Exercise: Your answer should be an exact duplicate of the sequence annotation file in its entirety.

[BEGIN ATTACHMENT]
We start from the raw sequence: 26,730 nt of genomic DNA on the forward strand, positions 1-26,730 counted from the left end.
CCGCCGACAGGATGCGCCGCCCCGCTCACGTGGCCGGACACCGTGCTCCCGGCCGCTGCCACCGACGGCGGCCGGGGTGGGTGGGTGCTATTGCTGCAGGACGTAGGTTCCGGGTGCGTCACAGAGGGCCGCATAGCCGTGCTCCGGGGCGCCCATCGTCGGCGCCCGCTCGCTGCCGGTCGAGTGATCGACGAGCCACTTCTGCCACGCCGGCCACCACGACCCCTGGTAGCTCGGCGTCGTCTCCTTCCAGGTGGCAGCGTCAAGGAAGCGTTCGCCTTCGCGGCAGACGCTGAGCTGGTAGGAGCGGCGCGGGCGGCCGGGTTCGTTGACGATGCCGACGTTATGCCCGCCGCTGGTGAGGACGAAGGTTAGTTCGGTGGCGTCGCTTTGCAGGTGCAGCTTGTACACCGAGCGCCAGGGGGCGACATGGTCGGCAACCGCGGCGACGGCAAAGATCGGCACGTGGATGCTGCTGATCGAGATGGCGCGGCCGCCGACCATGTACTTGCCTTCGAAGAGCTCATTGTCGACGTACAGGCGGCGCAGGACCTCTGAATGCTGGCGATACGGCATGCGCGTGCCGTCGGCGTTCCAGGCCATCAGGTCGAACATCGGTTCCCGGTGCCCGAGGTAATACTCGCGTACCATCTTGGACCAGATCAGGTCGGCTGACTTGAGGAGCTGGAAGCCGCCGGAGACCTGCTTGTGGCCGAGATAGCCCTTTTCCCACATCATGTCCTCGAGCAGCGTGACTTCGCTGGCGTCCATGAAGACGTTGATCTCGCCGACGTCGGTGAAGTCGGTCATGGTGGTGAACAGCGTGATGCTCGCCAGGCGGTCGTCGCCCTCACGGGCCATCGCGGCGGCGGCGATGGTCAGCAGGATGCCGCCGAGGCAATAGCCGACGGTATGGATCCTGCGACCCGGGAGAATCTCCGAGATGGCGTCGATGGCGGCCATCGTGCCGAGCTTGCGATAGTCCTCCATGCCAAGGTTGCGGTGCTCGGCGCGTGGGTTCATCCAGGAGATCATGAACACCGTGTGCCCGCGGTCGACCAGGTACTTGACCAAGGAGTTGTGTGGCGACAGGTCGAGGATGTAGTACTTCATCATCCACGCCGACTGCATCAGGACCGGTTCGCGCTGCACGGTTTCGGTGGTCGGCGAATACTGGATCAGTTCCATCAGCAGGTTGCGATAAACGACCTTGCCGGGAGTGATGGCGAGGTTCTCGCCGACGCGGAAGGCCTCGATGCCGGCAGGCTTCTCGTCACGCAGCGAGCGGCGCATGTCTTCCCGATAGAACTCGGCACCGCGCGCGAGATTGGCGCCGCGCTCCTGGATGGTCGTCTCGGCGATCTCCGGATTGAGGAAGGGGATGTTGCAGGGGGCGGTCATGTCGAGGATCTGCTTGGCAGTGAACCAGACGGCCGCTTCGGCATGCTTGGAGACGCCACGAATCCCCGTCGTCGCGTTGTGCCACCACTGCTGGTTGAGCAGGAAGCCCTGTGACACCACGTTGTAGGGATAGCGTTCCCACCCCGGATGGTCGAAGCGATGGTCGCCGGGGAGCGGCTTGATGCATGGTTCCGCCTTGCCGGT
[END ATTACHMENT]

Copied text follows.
We start from the raw sequence: 26,730 nt of genomic DNA on the forward strand, positions 1-26,730 counted from the left end.
CCGCCGACAGGATGCGCCGCCCCGCTCACGTGGCCGGACACCGTGCTCCCGGCCGCTGCCACCGACGGCGGCCGGGGTGGGTGGGTGCTATTGCTGCAGGACGTAGGTTCCGGGTGCGTCACAGAGGGCCGCATAGCCGTGCTCCGGGGCGCCCATCGTCGGCGCCCGCTCGCTGCCGGTCGAGTGATCGACGAGCCACTTCTGCCACGCCGGCCACCACGACCCCTGGTAGCTCGGCGTCGTCTCCTTCCAGGTGGCAGCGTCAAGGAAGCGTTCGCCTTCGCGGCAGACGCTGAGCTGGTAGGAGCGGCGCGGGCGGCCGGGTTCGTTGACGATGCCGACGTTATGCCCGCCGCTGGTGAGGACGAAGGTTAGTTCGGTGGCGTCGCTTTGCAGGTGCAGCTTGTACACCGAGCGCCAGGGGGCGACATGGTCGGCAACCGCGGCGACGGCAAAGATCGGCACGTGGATGCTGCTGATCGAGATGGCGCGGCCGCCGACCATGTACTTGCCTTCGAAGAGCTCATTGTCGACGTACAGGCGGCGCAGGACCTCTGAATGCTGGCGATACGGCATGCGCGTGCCGTCGGCGTTCCAGGCCATCAGGTCGAACATCGGTTCCCGGTGCCCGAGGTAATACTCGCGTACCATCTTGGACCAGATCAGGTCGGCTGACTTGAGGAGCTGGAAGCCGCCGGAGACCTGCTTGTGGCCGAGATAGCCCTTTTCCCACATCATGTCCTCGAGCAGCGTGACTTCGCTGGCGTCCATGAAGACGTTGATCTCGCCGACGTCGGTGAAGTCGGTCATGGTGGTGAACAGCGTGATGCTCGCCAGGCGGTCGTCGCCCTCACGGGCCATCGCGGCGGCGGCGATGGTCAGCAGGATGCCGCCGAGGCAATAGCCGACGGTATGGATCCTGCGACCCGGGAGAATCTCCGAGATGGCGTCGATGGCGGCCATCGTGCCGAGCTTGCGATAGTCCTCCATGCCAAGGTTGCGGTGCTCGGCGCGTGGGTTCATCCAGGAGATCATGAACACCGTGTGCCCGCGGTCGACCAGGTACTTGACCAAGGAGTTGTGTGGCGACAGGTCGAGGATGTAGTACTTCATCATCCACGCCGACTGCATCAGGACCGGTTCGCGCTGCACGGTTTCGGTGGTCGGCGAATACTGGATCAGTTCCATCAGCAGGTTGCGATAAACGACCTTGCCGGGAGTGATGGCGAGGTTCTCGCCGACGCGGAAGGCCTCGATGCCGGCAGGCTTCTCGTCACGCAGCGAGCGGCGCATGTCTTCCCGATAGAACTCGGCACCGCGCGCGAGATTGGCGCCGCGCTCCTGGATGGTCGTCTCGGCGATCTCCGGATTGAGGAAGGGGATGTTGCAGGGGGCGGTCATGTCGAGGATCTGCTTGGCAGTGAACCAGACGGCCGCTTCGGCATGCTTGGAGACGCCACGAATCCCCGTCGTCGCGTTGTGCCACCACTGCTGGTTGAGCAGGAAGCCCTGTGACACCACGTTGTAGGGATAGCGTTCCCACCCCGGATGGTCGAAGCGATGGTCGCCGGGGAGCGGCTTGATGCATGGTTCCGCCTTGCCGGT